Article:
The largest in a decade the total solar eclipse of March 20, 2015
• The largest of the decade, the total solar eclipse of March 20, 2015
The total solar eclipse, which will block up to 90 percent of the sunlight 20 March 2015, will be the largest event in the last 16 years.
On this day, the Moon passes directly in front of the sun, casting a shadow on the Earth.
A solar eclipse can cause a temporary power outage across Europe.
Eclipse will occur during the day Friday, March 20 and will begin at 7:41 UTC (Coordinated Universal Time) and will end at 11:50 UTC.
The solar eclipse of March 20, 2015 in Russia
· The beginning of the solar eclipse: 12:13 Moscow time
· The maximum phase of the solar eclipse: 13:20 Moscow time
· Completion of the solar eclipse: 14:27 Moscow time
· The maximum darkening of the solar disk: 58 percent
In the east of Greenland, Iceland, Spitsbergen and the Faroe Islands will be a total eclipse.
In Russia, in Europe, North and East Africa and the northern and eastern parts of Asia will experience a partial solar eclipse.
Last total solar eclipse of this magnitude occurred August 11, 1999, and the next will take place in 2026.
In addition, solar eclipse can disrupt power supplies and cause electrical disconnection.
Remember that you can not look directly at the sun disc during a solar eclipse, as it can lead to irreversible damage to the eyes. To observe the need to use special solar filters.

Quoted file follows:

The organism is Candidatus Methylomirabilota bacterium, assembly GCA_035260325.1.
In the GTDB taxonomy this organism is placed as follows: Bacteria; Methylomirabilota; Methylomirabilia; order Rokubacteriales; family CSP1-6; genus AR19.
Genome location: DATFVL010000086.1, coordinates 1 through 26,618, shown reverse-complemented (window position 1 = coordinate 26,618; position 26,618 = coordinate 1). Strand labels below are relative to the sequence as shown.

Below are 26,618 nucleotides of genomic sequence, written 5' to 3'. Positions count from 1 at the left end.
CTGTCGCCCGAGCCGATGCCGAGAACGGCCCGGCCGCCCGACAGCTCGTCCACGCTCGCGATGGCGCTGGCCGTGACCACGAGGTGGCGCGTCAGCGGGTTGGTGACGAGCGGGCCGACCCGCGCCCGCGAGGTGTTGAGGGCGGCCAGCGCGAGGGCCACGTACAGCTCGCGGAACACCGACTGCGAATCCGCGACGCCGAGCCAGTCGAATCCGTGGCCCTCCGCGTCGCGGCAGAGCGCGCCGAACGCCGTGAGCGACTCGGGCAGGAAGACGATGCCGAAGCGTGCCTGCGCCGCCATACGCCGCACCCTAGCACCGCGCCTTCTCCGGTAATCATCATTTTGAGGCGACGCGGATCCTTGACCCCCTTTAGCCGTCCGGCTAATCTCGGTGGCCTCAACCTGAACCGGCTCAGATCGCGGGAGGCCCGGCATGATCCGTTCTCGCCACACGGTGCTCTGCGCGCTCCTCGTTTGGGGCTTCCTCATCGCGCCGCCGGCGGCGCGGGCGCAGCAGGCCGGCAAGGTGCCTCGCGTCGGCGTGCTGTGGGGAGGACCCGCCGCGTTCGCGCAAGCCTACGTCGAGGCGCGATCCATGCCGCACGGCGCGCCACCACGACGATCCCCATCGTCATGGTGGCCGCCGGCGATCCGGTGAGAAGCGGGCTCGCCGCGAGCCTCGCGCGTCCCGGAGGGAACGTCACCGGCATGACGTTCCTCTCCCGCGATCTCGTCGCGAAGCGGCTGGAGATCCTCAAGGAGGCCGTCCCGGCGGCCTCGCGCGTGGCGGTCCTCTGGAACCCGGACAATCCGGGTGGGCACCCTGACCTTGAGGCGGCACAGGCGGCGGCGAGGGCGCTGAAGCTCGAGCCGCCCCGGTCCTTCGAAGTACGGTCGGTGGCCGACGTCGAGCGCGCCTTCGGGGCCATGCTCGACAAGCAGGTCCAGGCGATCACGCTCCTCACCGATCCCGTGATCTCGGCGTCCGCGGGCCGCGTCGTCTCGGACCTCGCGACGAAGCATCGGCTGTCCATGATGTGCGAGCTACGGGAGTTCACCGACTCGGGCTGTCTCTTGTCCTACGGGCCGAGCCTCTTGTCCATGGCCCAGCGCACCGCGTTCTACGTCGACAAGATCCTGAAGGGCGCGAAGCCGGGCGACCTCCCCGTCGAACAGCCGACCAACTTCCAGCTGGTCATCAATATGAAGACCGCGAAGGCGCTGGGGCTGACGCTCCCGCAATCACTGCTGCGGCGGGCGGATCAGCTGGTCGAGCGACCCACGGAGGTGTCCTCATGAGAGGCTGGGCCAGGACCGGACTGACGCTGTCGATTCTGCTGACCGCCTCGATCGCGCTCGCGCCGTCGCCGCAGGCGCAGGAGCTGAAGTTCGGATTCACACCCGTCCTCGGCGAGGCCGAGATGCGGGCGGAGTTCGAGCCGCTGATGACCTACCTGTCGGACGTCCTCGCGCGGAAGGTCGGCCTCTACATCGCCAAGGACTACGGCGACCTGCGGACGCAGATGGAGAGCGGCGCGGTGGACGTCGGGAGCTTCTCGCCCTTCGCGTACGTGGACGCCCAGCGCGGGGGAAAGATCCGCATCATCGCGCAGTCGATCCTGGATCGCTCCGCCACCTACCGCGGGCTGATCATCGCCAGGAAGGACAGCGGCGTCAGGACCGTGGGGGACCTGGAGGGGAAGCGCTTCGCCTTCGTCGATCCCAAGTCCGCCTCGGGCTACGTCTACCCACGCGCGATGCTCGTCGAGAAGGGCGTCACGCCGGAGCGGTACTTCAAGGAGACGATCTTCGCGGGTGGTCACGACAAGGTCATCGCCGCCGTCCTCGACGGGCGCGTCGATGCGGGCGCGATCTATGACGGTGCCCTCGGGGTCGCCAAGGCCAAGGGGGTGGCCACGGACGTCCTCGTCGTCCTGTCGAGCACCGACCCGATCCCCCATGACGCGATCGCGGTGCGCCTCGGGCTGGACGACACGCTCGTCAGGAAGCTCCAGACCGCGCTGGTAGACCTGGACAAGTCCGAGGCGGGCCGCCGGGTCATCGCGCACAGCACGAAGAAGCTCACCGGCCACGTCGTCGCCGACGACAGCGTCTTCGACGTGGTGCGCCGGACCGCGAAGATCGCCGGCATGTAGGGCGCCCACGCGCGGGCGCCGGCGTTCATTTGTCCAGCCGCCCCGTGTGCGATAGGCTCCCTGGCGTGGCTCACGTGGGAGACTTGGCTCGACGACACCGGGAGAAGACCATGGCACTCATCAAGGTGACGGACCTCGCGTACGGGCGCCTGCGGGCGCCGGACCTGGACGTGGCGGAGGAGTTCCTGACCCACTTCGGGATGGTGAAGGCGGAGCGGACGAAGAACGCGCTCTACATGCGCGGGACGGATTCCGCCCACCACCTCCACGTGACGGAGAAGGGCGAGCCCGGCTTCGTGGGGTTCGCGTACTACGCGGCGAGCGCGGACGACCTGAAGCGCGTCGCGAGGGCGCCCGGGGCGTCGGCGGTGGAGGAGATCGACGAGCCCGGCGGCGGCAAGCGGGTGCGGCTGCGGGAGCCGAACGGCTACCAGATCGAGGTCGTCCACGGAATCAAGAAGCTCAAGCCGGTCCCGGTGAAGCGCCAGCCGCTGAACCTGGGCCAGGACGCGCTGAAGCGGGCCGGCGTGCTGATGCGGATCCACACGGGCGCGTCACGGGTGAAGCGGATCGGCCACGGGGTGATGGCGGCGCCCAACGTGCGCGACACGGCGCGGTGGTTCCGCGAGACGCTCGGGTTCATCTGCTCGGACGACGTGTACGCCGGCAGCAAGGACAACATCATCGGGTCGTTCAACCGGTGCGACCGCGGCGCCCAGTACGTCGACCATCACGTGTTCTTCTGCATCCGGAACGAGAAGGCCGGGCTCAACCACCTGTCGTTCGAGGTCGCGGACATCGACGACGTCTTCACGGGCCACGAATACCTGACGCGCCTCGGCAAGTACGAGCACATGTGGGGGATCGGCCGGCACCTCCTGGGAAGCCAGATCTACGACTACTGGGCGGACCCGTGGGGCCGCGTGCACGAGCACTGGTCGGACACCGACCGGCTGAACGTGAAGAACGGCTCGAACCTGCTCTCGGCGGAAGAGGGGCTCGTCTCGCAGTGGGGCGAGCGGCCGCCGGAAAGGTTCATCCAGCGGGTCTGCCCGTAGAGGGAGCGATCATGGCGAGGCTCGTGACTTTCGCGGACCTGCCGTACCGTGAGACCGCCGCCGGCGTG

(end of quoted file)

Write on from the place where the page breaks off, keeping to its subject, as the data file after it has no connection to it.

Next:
The vernal equinox in 2015
The eclipse falls on the equinox and new moon, and the moon will reach lunar perigee - the closest point to Earth in its orbit.
The vernal equinox occurs March 20, 2015 at 22:45 UTC (March 21 1:45 Moscow time). It represents the moment when the Sun crosses the celestial equator. On the day of the equinox the length of night and day, and the same is 12 hours.
The March will be a new moon Supermoon, which, although not visible, but will have a larger than normal impact on the Earth's oceans. Solar eclipse
Eclipse occurs when the celestial body, such as a planet or moon passes into the shadow of the other body. On Earth, two types of eclipses can be observed: the sun and the moon.
During a solar eclipse, the Moon's orbit passes between the Sun and Earth. When this happens, the Moon blocks the Sun's light and casts a shadow on Earth.
There are several types of solar eclipses:
Complete - it can be seen in certain areas of the Earth that are at the center of the Moon's shadow falling on the ground. Sun, Moon and Earth are in a straight line.
Partial - this eclipse occurs when the Sun, Moon and Earth are not exactly on the same line, and observers are located in the penumbra.
Annular - occurs when the Moon is at its furthest point from the Earth. As a result, it does not completely block the solar disk and appears as a dark disc around which the bright ring seen.